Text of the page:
Historic release of U.S. reserve barrels expected to provide short-term gas price relief
LUBBOCK, Texas (KCBD) - A record 50 million barrels of oil will be released from the U.S. Strategic Petroleum Reserve in an effort to lower the cost of oil and gas, according to a Tuesday announcement by President Joe Biden. The Chair of the Department of Petroleum Engineering at Texas Tech University believes the move will cause a short-lived impact on the market.
“It’s all political,” Marshall Watson said. “High prices at either the gas pump or the grocery store is a very negative political statement. So, obviously, the politicians want to manipulate those prices to get them down. The way they can manipulate the gasoline price is by oversupplying the crude oil market.”
According to the U.S. Department of Energy, sales or exchanges of oil from the reserve have never reached this single amount. The reserve, as of November 19, holds 604.5 million barrels of oil in four underground salt caverns on the Texas and Louisiana coast.
“They inject crude oil into [the reserves] for emergency situations, was the primary focus,” Watson said. “If there was ever a U.S. calamity where somehow we were cut off from oil, we would have almost like a tank underground.”
President Biden said other nations, including China, India, and the United Kingdom, would join the U.S. in releasing reserve oil. Watson expects this move to have a minimal impact since the Organization of the Petroleum Exporting Countries (OPEC) has threatened to cut production.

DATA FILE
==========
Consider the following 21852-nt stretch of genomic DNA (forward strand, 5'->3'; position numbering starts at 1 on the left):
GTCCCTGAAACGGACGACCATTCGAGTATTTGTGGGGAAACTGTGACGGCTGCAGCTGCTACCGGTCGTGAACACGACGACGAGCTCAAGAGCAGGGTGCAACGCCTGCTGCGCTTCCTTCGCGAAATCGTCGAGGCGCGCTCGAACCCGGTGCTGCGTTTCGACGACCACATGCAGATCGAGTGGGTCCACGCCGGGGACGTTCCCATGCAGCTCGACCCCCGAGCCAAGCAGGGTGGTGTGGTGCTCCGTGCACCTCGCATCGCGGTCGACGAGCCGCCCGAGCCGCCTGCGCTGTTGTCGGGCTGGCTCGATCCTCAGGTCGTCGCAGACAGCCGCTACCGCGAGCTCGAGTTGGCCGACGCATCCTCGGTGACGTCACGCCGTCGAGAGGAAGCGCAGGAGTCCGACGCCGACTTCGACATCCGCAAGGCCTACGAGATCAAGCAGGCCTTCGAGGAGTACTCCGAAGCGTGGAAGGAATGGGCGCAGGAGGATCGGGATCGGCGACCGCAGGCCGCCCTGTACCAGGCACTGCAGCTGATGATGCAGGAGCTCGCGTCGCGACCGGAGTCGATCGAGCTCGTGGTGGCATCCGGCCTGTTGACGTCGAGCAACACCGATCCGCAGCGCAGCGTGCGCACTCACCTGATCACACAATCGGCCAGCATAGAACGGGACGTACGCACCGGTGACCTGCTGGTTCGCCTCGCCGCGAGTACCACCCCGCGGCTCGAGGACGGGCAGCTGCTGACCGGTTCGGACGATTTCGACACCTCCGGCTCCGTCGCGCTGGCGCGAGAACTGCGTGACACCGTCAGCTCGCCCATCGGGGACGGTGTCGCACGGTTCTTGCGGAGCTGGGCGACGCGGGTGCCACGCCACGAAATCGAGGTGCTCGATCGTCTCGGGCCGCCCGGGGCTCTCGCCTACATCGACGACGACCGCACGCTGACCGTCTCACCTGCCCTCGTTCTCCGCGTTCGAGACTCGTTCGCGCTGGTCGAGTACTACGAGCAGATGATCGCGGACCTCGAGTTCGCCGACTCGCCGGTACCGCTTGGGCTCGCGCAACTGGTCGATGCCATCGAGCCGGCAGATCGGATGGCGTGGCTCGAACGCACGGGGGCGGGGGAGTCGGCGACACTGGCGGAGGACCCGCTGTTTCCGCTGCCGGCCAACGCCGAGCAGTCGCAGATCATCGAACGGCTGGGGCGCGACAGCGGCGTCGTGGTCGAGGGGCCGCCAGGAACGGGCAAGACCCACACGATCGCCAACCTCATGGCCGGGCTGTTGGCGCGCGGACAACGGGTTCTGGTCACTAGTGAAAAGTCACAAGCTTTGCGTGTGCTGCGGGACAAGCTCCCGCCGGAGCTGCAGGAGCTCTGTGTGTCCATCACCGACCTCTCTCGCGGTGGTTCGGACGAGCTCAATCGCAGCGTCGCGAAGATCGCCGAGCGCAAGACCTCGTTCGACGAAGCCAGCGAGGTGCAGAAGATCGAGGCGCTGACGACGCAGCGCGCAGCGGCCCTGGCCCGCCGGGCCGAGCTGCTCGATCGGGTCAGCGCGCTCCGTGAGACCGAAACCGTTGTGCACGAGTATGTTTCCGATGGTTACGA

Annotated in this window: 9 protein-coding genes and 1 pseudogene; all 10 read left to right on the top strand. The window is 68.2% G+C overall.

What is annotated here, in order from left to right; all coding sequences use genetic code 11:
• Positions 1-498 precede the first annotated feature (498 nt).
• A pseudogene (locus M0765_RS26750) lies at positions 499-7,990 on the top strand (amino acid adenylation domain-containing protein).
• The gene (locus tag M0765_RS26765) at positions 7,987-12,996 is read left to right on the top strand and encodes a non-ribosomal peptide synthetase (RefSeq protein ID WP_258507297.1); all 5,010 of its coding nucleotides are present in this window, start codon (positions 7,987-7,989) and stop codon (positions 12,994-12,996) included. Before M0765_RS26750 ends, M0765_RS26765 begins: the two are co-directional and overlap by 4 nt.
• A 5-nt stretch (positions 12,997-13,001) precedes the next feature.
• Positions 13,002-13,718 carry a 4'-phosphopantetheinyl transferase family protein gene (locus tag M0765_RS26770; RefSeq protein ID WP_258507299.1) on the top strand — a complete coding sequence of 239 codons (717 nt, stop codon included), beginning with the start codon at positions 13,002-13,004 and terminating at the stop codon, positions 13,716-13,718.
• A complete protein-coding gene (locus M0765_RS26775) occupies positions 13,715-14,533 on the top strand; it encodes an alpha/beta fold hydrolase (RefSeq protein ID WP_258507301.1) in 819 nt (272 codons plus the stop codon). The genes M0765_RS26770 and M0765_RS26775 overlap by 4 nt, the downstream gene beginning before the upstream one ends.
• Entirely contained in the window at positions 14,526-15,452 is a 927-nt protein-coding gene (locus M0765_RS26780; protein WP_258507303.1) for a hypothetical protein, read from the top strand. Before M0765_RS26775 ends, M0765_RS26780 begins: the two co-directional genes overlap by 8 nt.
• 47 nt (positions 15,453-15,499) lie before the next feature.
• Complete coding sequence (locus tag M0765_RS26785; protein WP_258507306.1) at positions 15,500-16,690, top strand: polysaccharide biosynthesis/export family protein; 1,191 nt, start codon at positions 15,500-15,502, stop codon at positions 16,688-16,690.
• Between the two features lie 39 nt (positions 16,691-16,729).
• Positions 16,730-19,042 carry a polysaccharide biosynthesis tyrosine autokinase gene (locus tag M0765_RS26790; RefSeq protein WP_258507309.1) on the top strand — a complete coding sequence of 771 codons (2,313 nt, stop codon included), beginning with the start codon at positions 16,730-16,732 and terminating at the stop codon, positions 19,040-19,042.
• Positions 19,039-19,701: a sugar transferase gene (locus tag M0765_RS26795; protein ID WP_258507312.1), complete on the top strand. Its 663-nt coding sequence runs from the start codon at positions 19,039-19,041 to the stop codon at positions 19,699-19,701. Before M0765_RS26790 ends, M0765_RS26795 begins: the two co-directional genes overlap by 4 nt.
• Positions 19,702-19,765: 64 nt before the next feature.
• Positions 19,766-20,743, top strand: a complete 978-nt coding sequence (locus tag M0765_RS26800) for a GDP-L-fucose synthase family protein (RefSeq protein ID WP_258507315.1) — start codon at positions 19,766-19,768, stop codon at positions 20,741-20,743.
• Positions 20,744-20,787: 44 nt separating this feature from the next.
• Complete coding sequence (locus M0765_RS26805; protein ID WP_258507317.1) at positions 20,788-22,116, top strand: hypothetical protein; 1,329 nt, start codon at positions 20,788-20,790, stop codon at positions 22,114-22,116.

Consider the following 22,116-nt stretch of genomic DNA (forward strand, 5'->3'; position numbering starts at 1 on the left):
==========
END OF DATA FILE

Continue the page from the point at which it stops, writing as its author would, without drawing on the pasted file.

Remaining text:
“They’re opening up their storage containers to dump more oil on the market and OPEC is going to retaliate by pulling off that amount. or something that’s meaningful. off the market,” Watson said.
He suspects a possible 20-cent impact on the price of a gallon of gas.
“The U.S. consumes 10 million barrels a day,” Watson said. “Worldwide, we consume 100 million barrels a day. So, it’s really a very short-term fix because we either have to replace it in the future, at some price, hopefully at a lower price, or leave it low.”
Watson said previous administrations have added to the reserve for the opposite effect, to prop up prices.
He told KCBD the market is now reacting to an underestimated demand following the slowdown of the pandemic. He believes the industry would like to see a return to $60 a barrel.
“They really don’t want $100 a barrel than anybody else does,” Watson said. “When you have a swing that’s rapidly increasing, there’s always the mirror of that, which is a rapid fall and it will plummet to prices that production is no longer economic.”
For more on the Strategic Petroleum Reserve, click here.
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